— There’s the subjective truth in regards to opinion, and the objective truth in regard to facts. That we so often disagree with you on the former is a function of being partisan to a particular political philosophy; nothing really wrong with that, as long as one isn’t too far to the extreme left or right in their views. That we so often prove you wrong on the latter is something where you need to, of your own volition, take a good look at yourself in the mirror. Radio host Dennis Prager has a succinct and straightforward motto: First tell the truth, then give your opinion. I took the time yesterday to write those long posts slamming you for your [paraphrasing] “I don’t see where Obama accused McCain directly of trying to scare people with ‘he doesn’t look like the other presidents on the currency’ implications,” specifically because you did not approach the subject from a “first tell the truth, then give your opinion” viewpoint. Most of your ‘opinion’ involved questioning the truth!Icy Truth (31efee) — 8/2/2008 @ 4:12 am
Joe M. –
if this makes a flip-flop, then there’s very little in political bargaining that wouldn’t be a flip-flop. Obama’s not saying he’s changed his mind and that he now thinks offshore drilling would be a great idea, he’s just willing to bargain.
— John McCain changed his mind on offshore drilling because he looked at the situation and came to the conclusion that changing circumstances (i.e. gas prices doubling, world demand increasing exponentially) demanded a change in policy to deal with them. For Obama, as you yourself noted, it’s a matter of political expediency and nothing more. McCain is doing it because it’s the right thing to do; his decision was pragmatic. Obama is doing it for the sake of appearing successful; his decision was calculated.
The other big difference is that people on McCain’s side of the aisle are applauding him for making what they feel is the correct decision. Considering that the ‘no new drilling whatsoever’ crowd is on Obama’s side of the aisle, do you think that he can make the same claim of doing what they think is the correct thing to do?Icy Truth (31efee) — 8/2/2008 @ 4:29 am
McCain is doing it because it’s the right thing to do; his decision was pragmatic. Obama is doing it for the sake of appearing successful; his decision was calculated.
The other big difference is that people on McCain’s side of the aisle are applauding him for making what they feel is the correct decision. Considering that the ‘no new drilling whatsoever’ crowd is on Obama’s side of the aisle, do you think that he can make the same claim of doing what they think is the correct thing to do?love2008 (c7c069) — 8/2/2008 @ 7:11 am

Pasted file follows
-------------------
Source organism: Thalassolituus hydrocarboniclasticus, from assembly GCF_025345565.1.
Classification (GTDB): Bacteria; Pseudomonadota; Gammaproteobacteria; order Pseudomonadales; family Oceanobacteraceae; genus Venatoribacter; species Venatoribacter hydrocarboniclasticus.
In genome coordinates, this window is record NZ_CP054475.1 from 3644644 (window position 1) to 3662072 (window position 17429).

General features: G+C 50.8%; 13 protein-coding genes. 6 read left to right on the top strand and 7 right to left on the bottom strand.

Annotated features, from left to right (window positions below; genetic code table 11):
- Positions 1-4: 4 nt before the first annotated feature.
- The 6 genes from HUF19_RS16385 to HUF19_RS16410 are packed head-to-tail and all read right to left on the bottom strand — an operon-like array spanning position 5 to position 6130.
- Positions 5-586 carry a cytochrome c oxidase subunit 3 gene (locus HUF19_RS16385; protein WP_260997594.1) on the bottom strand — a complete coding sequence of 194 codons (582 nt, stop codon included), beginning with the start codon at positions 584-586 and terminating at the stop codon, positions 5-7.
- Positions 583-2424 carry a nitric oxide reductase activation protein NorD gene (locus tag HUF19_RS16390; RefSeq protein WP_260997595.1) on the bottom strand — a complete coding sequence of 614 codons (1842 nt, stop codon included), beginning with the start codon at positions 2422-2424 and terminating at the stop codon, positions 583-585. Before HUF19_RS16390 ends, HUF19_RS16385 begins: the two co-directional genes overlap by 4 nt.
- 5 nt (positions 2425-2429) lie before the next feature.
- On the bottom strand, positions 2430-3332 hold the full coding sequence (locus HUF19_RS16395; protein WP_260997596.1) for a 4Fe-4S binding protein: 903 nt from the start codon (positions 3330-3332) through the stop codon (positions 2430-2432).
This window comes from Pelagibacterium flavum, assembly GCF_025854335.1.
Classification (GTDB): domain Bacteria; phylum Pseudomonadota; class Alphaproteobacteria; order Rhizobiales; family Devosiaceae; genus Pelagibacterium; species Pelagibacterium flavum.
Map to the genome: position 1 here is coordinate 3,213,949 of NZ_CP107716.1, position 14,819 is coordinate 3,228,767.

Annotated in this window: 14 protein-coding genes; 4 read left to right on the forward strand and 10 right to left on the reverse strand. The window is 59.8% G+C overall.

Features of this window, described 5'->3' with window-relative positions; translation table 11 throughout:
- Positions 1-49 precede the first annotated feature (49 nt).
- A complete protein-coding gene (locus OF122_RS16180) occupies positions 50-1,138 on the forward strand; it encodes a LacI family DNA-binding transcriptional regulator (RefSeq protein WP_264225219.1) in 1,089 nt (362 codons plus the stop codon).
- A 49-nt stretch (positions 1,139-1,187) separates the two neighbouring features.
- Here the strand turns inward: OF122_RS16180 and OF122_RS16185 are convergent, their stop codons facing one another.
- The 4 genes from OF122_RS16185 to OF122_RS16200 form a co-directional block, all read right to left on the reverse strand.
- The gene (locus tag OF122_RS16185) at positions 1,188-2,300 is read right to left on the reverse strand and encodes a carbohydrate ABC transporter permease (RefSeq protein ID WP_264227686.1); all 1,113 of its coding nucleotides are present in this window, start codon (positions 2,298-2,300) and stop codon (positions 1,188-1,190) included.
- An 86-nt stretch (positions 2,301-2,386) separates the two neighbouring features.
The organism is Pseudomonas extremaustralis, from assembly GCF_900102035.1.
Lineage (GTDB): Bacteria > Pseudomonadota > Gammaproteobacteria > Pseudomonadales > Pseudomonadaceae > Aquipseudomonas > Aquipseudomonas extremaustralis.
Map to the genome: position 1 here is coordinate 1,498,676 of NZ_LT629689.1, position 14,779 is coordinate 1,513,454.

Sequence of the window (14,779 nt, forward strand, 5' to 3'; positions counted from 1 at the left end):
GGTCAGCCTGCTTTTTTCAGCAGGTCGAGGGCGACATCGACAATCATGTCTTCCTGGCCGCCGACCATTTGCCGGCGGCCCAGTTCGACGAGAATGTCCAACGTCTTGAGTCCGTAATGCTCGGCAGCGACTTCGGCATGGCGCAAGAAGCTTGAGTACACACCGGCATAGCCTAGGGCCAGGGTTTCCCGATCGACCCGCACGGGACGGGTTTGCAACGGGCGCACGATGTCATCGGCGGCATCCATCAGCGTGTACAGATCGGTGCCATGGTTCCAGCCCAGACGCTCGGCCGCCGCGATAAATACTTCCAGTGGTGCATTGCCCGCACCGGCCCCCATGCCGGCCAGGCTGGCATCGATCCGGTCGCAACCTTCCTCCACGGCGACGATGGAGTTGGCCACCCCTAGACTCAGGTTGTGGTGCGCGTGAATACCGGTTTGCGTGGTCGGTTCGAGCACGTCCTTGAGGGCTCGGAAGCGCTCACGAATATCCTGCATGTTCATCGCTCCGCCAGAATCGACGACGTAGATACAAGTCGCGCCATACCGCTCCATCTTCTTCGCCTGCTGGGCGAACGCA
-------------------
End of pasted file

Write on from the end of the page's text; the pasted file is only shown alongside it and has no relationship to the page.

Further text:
How do you read your comments and not see how partisan it is an subjective? You want to convince us that John McCain flip flopping on oil drilling is not flip flopping but doing what he thinks is the “right thing to do..” You also added that his decision was “pragmatic”.. But Obama doing the same thing is ” for the sake of appearing successful” You also added that his decision was strategic.
So if McCain does it, oh he is doing something noble and patriotic but Obama? No, he is doing it for political expediency. Just listen to your self Mr Icy TRUTH. This is the same Obama who at the risk of his political gain withstood the gas tax holiday program which Hillary Clinton and John McCAin were advocating for even when every economics said it was not a smart thing to do. But she was doing it to win votes because it was the popular thing to say. At a time Obama was just recovering from a major political upset he still spoke against it, putting his political life at risk. Judge righteous judgment.
How do you know that what Bambi says is what he’ll actually do?
You who support him are pretending that at some slice of time, Bambi’s statements will lead to actual action.
What, exactly, has he done that leads you to believe that he will do what he says on any particular day?steve miller (eba841) — 8/2/2008 @ 7:27 am
Um, yeah, Madam Kettle? There’s this message from a Senor Pot…
“Every economics”, huh? Wow, then it should be easy to provide one that says what you allege.
Judgment, indeed. Oh, and “major political upset”? At what point in the last two years has he not been in a “major political upset”? Running for President (rather than running his Senate office) and throwing anyone and everyone he can reach to toss them under the bus the instant they become any sort of embarrassment – his preacher of 20+ years (and every member of that church), his TWP grandmother, his long-held principles, you name it…..
But if “major political upset” was enough to excuse his resulting mistakes, then you should have absolutely no complaints about how Bush has handled things, since he has been under an even greater upset for the last eight years.
Since it isn’t, you won’t, and will completely ignore the partisan and subjective behavior you are displaying.Drumwaster (5ccf59) — 8/2/2008 @ 8:04 am
Steve raises a good point. Why would you vote for Obama just because you hope that he is lying now?Drumwaster (5ccf59) — 8/2/2008 @ 8:05 am